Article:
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In Excel 2010: Pivot Tables in Depth, author Curt Frye provides comprehensive, hands-on tutorials on Excel PivotTables, including more advanced techniques such as using macros and the new PowerPivot add-in. The course shows how to connect and consolidate data sources to power PivotTables, sort and filter records, display data in a PivotChart, print tables and charts, and also introduces the DAX language for performing advanced summaries in PowerPivot. Exercise files are included with the course.
When you summarize your data using a PivotTable, Excel organizes the data based on the order of the fields and the Columns area and in the Row area. You can then use the expand and collapse controls at each organizational level to hide the details for those rows. So for example in this PivotTable, the Row area is arranged by Company, Year and Month. If I wanted to hide all of the details for the months within the year 2009 for example, then I could click the Collapse control here beside 2009, and when I do I just see the summary for 2009 as opposed to the individual months.
If I click the expand control, then the details reappear. Now the months represent the lowest level of organization so you can't hide them individually. As the PivotTable stands now, you can only hide the monthly results by hiding every month for an entire year. But if you do want to show or hide groups of months, you can do so by creating a group. A group is a user-defined set of rows that you can expand or collapse as desired. To create a group, select one set of PivotTable rows that contain the values you want to include in the group.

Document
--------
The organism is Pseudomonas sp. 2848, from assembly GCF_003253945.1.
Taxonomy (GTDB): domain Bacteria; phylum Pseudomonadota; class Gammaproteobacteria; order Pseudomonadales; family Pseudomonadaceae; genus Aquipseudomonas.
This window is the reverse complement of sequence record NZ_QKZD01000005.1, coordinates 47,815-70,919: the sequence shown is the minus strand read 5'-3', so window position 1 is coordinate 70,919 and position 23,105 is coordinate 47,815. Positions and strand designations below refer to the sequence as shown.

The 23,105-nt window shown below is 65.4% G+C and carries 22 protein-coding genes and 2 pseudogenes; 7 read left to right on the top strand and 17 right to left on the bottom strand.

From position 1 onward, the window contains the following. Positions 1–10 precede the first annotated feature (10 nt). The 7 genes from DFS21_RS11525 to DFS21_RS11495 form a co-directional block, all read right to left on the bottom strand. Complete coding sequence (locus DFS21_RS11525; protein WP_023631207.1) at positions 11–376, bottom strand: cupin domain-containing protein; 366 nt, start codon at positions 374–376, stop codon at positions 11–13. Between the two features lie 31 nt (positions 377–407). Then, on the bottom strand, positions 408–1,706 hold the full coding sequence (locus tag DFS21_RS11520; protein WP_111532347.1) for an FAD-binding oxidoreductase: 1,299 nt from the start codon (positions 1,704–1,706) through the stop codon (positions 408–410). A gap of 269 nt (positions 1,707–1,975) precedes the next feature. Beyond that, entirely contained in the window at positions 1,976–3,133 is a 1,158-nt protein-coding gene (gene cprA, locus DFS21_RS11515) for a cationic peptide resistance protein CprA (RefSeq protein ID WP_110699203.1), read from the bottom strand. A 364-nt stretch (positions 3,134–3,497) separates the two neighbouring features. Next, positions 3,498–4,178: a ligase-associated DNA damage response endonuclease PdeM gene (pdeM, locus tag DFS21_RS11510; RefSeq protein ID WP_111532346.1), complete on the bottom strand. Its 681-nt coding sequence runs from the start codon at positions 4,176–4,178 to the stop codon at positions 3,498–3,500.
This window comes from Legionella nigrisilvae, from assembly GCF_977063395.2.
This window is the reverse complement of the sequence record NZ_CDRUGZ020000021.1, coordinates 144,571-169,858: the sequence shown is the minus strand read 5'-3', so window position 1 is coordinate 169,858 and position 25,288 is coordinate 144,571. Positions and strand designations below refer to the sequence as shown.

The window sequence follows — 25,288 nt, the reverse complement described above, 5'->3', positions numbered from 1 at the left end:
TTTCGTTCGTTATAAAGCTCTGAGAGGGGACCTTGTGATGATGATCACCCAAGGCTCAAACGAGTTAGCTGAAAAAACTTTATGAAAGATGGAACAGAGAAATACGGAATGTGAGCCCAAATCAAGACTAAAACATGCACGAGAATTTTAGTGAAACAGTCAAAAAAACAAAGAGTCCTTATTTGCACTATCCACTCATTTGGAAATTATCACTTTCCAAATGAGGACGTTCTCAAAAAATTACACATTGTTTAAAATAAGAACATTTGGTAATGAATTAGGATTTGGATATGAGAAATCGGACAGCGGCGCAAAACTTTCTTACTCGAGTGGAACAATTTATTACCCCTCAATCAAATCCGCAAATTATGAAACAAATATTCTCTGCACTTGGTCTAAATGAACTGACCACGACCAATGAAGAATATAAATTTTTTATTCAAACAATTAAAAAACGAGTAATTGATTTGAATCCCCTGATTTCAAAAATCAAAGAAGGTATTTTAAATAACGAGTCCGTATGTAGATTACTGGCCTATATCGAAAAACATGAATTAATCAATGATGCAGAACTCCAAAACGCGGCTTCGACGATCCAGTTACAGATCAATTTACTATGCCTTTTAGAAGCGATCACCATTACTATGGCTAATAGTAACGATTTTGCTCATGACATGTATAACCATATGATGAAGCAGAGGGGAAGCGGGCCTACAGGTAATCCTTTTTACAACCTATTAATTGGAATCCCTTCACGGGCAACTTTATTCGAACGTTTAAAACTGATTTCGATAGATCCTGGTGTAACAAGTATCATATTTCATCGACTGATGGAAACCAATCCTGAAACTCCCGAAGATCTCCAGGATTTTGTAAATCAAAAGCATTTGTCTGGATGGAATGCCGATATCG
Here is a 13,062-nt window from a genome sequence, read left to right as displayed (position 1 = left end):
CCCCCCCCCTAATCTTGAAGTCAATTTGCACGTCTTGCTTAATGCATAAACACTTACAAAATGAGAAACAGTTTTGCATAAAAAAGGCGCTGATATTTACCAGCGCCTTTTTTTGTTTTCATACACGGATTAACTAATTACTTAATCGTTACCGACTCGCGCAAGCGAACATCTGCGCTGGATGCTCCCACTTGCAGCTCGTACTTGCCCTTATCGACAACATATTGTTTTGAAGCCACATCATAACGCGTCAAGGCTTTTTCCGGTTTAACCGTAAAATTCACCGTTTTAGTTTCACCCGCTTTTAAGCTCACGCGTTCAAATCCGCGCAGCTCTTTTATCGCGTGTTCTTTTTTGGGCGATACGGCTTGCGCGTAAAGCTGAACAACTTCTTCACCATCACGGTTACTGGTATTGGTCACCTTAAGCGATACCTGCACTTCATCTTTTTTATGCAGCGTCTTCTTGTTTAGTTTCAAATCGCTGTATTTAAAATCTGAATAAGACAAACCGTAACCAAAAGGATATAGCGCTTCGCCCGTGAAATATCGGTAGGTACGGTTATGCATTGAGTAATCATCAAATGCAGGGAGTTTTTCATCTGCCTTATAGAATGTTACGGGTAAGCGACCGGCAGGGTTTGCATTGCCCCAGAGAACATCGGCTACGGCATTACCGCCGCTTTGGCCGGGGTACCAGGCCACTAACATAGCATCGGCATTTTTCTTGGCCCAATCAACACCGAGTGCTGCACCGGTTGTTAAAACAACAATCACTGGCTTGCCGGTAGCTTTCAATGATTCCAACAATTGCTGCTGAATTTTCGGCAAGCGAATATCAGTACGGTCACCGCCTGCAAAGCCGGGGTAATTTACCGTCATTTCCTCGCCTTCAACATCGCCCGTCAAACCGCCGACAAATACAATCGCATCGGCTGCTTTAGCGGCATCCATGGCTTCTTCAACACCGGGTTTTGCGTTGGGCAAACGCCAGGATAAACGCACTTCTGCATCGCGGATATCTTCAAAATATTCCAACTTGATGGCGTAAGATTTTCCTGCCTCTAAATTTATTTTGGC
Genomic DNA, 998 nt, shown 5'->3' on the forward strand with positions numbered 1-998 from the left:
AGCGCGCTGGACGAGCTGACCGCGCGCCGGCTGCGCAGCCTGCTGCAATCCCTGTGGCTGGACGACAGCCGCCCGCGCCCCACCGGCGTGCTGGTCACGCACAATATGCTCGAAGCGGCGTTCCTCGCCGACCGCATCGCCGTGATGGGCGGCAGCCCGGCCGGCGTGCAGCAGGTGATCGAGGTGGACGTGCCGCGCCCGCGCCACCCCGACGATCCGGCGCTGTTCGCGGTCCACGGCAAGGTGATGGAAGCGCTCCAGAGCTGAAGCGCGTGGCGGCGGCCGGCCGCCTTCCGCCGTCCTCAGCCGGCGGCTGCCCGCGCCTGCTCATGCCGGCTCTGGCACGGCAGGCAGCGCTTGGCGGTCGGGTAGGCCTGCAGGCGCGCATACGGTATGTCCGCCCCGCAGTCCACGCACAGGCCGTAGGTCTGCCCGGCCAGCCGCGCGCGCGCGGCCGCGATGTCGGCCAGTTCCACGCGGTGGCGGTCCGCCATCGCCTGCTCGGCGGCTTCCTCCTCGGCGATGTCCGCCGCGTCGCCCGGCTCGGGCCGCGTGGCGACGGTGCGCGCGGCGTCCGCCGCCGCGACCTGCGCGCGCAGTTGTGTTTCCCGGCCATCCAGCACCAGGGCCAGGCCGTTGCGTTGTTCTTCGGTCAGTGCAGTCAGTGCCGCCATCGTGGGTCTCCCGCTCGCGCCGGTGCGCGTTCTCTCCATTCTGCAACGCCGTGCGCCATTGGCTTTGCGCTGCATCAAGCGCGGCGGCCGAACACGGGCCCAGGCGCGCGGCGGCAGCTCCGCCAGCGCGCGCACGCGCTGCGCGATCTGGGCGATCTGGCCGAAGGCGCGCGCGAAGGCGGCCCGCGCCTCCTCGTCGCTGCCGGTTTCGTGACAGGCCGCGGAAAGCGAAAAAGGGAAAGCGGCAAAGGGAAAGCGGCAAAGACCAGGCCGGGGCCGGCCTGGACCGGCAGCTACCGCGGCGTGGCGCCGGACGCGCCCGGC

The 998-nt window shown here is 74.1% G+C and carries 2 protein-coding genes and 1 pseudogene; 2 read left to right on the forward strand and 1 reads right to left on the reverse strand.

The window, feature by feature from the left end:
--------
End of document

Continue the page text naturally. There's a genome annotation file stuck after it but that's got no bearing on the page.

So for example, let's say that I wanted to select February, March, and April. I move the mouse pointer, which you can see here, over the left edge of one of the row labels. When it changes to a right pointing black arrow, then I know that it is in position to select rows. So I will click the left mouse button and drag down, and I will select February through April. Now you will notice that Excel is selecting February through April 2009 and it was also selecting February through April of 2010.
So regardless of which months you select, the selection would be the same for every year within the PivotTable. Now with those of PivotTable rows selected go to the Options contextual tab and then in the Group group, click Group Selection. When you do, Excel creates a custom group for those months. If you want to hide the details of that group and just see a summary, then you can click the collapse control beside the name Group1 and hide those details.
If you want to bring them back, you can click the expand control to bring them back. Now the name Group1 isn't very descriptive, so if you want to edit that name, you can click the cell that contains the name Group1 and then select the value on the formula bar and it changes. So for example, it might be Sale Month, and press Enter. When you do, you change the value of the label. Now note that normally double- clicking a cell would allow you to edit the value within the cell, but in this case double-clicking the cell that contains the label Sale Months would collapse the group and double-clicking it again would expand it.
If you want to remove a group from the PivotTable, in other words to ungroup the selection, you can click the header cell and then on the Options contextual tab, in the Group group, click on Ungroup. Grouping PivotTable fields enables you to hide or display rows of data that belong together without creating a new field in your data source. Be sure to change the name of the group to something more descriptive than Group1, and when you're done with your analysis, consider ungrouping the fields to make the PivotTable's layout simpler.
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